According to Awolowo (1981), education is that process of physical and mental culture whereby a man's personality is developed to the fullest. To him, an educated man is one whose personality is fully developed, he never feels inferior to anyone, no matter the colour, stature or strength of such a person or individual, he or she is self-reliant, and will resist any form of embarrassment until the last breath in him is exhausted. Fafunwa (1979: 26), defines education as 'the aggregate of all the processes by which a child or adult develops the abilities, attitudes and other forms of behaviour which are of positive value to the society in which he or she lives, that is to say, it is a process of disseminating knowledge either to ensure social control or to guarantee rational direction of the society or both.
Over the years, the girl-child has been grossly neglected (Oleribe 2002). Girl-child are left out in decision-making, utilized at homes without due remunerations, kept as home keeper and never allowed to earn a living for herself used by men as wife, by children as mother, by other women as house-girl and by men as bed-mate (Fishel, 1998; Oleribe, 2002; Sarwar and Sheikh, 1995). She has never ever been given a chance to make her own choices.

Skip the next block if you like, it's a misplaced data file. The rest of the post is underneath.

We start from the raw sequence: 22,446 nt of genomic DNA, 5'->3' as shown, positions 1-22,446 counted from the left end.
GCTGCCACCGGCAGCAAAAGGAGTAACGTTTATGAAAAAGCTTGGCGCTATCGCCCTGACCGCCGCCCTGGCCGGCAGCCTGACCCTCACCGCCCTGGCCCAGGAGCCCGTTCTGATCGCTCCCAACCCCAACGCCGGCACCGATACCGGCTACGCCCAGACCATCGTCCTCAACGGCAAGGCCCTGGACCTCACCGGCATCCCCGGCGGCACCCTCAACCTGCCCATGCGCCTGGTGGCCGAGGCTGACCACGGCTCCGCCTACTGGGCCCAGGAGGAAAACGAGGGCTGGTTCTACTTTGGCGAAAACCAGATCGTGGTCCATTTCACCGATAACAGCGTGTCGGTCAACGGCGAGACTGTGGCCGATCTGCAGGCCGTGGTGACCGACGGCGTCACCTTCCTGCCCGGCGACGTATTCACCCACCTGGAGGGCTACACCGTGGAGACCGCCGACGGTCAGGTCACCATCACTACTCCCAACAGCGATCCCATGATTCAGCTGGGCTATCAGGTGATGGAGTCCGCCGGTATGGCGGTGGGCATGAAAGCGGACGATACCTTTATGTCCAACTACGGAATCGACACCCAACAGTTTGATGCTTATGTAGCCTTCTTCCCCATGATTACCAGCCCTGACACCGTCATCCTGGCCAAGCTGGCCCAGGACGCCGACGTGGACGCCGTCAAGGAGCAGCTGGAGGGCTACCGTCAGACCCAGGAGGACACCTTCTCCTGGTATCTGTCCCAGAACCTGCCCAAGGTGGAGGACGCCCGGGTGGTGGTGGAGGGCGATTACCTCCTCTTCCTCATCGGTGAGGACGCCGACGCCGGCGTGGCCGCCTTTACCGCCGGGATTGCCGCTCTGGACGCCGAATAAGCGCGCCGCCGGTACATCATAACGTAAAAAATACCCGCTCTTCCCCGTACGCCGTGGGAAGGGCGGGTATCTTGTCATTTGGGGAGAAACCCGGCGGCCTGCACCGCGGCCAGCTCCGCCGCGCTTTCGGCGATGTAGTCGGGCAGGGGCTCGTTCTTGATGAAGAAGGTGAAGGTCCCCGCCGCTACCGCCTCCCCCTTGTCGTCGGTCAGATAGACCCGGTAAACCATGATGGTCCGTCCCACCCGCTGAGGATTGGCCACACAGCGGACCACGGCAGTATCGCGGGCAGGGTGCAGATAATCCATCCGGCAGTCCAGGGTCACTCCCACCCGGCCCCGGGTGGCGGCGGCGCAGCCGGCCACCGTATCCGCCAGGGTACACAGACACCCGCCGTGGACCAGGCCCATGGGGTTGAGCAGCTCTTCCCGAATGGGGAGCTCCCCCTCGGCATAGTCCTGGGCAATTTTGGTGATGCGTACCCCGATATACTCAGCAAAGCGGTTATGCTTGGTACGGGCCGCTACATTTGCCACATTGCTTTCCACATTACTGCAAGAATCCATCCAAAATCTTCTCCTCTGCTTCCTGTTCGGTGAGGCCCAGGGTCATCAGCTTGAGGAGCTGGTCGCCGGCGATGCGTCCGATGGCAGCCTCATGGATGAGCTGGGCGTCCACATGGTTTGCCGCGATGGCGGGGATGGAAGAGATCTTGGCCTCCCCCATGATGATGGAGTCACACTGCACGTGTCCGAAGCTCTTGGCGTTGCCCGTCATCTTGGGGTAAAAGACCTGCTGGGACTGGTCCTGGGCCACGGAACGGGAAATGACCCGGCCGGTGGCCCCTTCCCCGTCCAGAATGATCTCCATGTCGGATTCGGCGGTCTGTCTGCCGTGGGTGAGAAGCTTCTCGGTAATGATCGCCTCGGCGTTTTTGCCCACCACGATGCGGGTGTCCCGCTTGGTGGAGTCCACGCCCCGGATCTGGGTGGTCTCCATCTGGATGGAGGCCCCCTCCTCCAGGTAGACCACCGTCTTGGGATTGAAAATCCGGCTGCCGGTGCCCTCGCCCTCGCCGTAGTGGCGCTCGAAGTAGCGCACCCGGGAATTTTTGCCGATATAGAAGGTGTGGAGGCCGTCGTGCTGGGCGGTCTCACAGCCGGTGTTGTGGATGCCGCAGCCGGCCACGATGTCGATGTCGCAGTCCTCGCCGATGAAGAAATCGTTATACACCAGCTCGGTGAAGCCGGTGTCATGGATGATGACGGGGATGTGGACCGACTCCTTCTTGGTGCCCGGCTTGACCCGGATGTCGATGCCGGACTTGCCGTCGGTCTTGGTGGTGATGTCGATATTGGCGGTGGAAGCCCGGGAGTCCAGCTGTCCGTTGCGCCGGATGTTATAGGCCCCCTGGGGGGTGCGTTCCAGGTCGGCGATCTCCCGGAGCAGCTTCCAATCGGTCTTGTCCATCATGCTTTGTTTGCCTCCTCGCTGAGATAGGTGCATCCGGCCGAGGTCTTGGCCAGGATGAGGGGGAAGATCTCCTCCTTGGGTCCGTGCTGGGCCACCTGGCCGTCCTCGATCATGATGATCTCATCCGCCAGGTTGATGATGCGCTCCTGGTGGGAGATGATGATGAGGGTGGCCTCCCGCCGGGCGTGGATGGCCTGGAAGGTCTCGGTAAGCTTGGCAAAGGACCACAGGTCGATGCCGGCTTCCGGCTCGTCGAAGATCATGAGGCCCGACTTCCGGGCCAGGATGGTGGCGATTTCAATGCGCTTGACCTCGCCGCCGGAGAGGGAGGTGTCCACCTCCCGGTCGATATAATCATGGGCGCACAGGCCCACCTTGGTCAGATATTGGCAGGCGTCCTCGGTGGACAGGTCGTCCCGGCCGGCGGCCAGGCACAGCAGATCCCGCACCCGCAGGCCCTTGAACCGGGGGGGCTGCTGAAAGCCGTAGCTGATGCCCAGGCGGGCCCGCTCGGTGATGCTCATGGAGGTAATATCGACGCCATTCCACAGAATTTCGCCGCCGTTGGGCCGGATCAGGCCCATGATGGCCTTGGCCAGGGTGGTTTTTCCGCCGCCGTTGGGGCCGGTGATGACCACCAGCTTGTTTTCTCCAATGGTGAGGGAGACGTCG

According to Ebigbo and Abaga (1990), in Nigeria, the rate of child abuse and child hawking has assumed a worrisome and alarming proportion. He further noted that in Ibadan, Ondo and Ogun metropolis, it is a daily occurrence to see children, especially the girl-children below 14 years, hawking wares and other products along the roadsides thereby depriving them going to school.